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Industrial wind turbine installations: Not green, not clean, not cheap and not safe

Like Emma Stamos, (“Wind part of the solution” Sept. 16 issue of the Independent). I used to love the idea of “wind power.” Clearly she loves nature, as I do.

After two years of intensive research into the real consequences of industrial wind turbine development, I’m reminded by Emma’s comments of my many years of well-intentioned ignorance.

Emma’s idea that those who oppose the invasion of heavy industry in the form of wind turbine installations are “not green” could not be further from the truth. It is a fabricated lie that those who oppose industrial wind turbine development are shills for the oil or nuclear industry.

The fact is that many companies manufacturing wind turbines are owned by oil and nuclear interests – just under different names. Industrial wind turbines are the “new oil.”

This is big business – money beyond anything you can imagine – promoted in a most clever way to appeal to well-intentioned people like Emma who really do care about the Earth.

Emma should know that those opposed to destroying our beautiful rural area with massive industrial wind turbines are extremely concerned for the environment.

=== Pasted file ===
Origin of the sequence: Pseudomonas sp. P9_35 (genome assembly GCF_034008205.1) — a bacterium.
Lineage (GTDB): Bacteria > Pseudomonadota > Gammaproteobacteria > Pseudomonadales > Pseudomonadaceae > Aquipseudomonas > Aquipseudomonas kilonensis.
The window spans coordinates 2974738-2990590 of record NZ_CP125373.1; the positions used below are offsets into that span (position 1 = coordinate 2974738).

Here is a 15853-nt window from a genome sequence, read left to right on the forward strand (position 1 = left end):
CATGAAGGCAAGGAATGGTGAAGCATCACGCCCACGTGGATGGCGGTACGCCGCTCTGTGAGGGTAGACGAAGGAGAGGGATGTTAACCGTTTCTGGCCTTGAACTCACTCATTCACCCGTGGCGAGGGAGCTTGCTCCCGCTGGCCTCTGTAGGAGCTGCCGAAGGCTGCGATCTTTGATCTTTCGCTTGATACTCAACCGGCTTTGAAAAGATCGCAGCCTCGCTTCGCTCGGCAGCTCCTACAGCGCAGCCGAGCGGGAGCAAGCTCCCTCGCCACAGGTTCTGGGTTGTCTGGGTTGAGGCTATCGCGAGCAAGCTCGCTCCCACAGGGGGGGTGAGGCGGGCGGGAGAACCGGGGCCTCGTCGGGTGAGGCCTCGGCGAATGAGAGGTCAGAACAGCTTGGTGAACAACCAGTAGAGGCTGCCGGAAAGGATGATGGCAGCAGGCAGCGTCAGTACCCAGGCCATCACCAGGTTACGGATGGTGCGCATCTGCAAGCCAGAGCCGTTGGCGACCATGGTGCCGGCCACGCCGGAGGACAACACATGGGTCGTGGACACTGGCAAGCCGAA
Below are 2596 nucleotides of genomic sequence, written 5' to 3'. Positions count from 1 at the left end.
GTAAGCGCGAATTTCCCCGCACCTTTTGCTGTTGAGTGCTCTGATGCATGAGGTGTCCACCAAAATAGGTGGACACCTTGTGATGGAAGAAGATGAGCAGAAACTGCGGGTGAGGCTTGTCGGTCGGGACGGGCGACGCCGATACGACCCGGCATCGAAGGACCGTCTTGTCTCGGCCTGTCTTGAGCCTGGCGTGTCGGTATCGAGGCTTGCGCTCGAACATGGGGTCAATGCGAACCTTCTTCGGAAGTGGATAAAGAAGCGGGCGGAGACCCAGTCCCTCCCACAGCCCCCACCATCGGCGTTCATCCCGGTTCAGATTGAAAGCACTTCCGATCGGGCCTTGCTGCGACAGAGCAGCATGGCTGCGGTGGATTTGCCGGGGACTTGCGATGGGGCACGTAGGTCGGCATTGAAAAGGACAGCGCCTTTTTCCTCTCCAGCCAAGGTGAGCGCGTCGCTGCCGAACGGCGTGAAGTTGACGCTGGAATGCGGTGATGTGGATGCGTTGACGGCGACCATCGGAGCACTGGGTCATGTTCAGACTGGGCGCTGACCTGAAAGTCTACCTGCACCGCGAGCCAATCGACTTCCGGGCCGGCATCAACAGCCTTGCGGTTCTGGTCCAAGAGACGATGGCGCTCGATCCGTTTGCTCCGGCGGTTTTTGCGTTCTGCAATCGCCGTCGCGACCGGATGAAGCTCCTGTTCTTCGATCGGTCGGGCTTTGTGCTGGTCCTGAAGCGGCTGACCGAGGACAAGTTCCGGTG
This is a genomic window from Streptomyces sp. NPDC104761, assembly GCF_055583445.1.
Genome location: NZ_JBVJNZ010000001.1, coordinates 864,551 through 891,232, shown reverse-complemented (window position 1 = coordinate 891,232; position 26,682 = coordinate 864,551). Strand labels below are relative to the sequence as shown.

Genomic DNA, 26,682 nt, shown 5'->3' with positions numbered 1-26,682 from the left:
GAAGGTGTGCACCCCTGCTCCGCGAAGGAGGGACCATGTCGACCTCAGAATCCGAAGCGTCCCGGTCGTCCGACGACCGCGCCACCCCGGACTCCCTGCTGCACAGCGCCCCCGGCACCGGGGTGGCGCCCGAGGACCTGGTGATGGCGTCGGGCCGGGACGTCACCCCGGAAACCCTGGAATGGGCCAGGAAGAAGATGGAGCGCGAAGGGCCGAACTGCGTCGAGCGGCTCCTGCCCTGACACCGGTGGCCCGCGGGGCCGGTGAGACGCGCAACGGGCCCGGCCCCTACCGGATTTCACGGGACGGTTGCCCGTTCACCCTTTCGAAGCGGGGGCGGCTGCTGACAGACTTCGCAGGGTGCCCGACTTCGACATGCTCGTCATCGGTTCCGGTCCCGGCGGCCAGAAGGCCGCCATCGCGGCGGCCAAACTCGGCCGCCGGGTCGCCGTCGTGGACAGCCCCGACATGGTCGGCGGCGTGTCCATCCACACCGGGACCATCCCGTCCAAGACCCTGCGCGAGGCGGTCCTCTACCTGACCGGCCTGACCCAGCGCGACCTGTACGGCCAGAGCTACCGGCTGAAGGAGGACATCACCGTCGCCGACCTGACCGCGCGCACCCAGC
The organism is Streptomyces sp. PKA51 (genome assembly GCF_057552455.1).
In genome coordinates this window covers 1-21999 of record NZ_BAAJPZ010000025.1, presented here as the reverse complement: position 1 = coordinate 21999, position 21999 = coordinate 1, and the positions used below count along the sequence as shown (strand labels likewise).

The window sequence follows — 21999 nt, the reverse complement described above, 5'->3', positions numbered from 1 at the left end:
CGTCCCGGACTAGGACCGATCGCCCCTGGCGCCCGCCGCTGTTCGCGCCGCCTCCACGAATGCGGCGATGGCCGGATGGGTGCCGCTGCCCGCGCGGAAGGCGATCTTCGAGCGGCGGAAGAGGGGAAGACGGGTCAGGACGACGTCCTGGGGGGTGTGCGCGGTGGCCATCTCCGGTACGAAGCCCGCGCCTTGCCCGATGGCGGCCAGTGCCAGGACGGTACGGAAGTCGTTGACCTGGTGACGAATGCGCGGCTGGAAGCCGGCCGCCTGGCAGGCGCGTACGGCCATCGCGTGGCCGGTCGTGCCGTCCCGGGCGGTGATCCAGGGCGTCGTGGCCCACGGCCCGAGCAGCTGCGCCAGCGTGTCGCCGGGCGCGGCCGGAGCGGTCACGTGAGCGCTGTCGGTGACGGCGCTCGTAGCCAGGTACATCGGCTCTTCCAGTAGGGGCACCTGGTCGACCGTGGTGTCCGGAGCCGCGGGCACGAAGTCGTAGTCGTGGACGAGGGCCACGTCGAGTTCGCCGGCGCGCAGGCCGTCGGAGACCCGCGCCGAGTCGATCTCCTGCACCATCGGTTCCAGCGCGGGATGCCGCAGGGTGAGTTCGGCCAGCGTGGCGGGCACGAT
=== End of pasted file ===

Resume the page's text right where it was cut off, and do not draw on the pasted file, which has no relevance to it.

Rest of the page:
These machines are not green, not clean, not cheap and definitely not safe.

I must comment on the use of “NIMBY” to dismiss as selfish and uncaring those who oppose turbines. The real meaning of the word “NIMBY” is someone who promotes an idea as long as it is not in his/her backyard. For all the above reasons and many more, I, and those who oppose industrial wind turbine development, are “NIABYS” – not in anyone’s backyard.

I live across from the Berkshire East wind turbine. For more than 20 years before, the lights ofthe ski slopes never bothered me; in fact, I often enjoyed them.

Emma remarks.on a person who lives closest to the turbine and can’t see it or the “tiny light on it. From two miles away, I can see the red light very clearly – it shatters what was once the deep peace of night; a constant irritant to the nervous system.

You know how irritating it is to drive behind a person who is constantly hitting the brake pedal. Now imagine this, night after night seen from your window or when you step outside wanting to enjoy the starry night. In this rare and beautiful rural environment without the distraction of lights typical in a suburban setting, the grotesque, blaring presence of the turbine light dominates the senses.

During the day, the spiked blades jut rudely above the harmonious contours of the mountains. I was looking out over the mountains this morning to enjoy the view, but the sun glaring off the dizzying spin of the blades kept flashing and dominated the vista in a very disturbing way, shattering the peaceful scene.

The Berkshire East turbine is very small (291-feet-tall) and far away from homes – a perfect way to lull people into thinking industrial wind installations are harmless; a perfect way to accomplish the future invasion of the heavy industry of wind installations. Don’t be fooled.